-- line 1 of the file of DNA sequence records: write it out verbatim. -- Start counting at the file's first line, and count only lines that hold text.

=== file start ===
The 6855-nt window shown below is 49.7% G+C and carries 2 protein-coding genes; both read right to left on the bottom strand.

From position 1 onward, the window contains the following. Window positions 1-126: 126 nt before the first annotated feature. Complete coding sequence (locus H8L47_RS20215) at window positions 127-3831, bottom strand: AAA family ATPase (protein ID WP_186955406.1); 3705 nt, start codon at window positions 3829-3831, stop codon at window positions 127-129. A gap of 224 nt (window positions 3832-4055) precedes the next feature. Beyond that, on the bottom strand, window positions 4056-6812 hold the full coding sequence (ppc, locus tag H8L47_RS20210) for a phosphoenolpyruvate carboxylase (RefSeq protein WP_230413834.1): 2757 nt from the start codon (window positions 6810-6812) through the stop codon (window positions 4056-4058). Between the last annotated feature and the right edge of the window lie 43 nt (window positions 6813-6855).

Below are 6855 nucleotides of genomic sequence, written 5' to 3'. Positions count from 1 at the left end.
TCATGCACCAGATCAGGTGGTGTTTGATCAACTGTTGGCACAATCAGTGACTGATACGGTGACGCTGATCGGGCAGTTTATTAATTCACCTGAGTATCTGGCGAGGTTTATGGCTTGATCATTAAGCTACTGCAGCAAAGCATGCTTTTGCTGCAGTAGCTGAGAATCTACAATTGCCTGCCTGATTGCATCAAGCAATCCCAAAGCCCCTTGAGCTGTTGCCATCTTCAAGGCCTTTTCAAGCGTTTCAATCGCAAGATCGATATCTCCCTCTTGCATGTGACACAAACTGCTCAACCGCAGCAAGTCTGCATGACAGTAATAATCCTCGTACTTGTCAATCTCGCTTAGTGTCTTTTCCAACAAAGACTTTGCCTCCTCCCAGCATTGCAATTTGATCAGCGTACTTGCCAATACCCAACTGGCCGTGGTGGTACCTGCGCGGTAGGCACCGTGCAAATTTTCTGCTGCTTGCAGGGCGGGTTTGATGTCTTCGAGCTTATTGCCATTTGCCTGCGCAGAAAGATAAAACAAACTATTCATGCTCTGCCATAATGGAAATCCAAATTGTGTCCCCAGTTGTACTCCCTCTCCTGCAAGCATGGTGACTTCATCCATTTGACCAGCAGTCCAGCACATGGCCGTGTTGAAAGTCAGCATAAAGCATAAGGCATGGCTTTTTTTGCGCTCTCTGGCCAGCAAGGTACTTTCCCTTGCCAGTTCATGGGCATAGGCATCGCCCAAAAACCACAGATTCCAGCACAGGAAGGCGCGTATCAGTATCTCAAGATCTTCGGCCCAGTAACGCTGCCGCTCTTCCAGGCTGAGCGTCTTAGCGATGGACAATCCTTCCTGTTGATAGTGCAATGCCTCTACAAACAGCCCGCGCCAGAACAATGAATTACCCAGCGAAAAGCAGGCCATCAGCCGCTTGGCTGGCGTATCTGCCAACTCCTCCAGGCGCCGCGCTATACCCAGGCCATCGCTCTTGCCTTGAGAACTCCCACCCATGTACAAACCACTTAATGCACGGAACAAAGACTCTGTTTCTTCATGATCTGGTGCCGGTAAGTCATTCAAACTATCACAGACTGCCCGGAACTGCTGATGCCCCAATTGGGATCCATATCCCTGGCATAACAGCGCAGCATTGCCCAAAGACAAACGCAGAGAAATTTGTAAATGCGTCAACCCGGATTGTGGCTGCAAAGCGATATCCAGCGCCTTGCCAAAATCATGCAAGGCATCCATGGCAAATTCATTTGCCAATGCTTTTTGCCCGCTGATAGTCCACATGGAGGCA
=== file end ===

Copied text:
The 6855-nt window shown below is 49.7% G+C and carries 2 protein-coding genes; both read right to left on the bottom strand.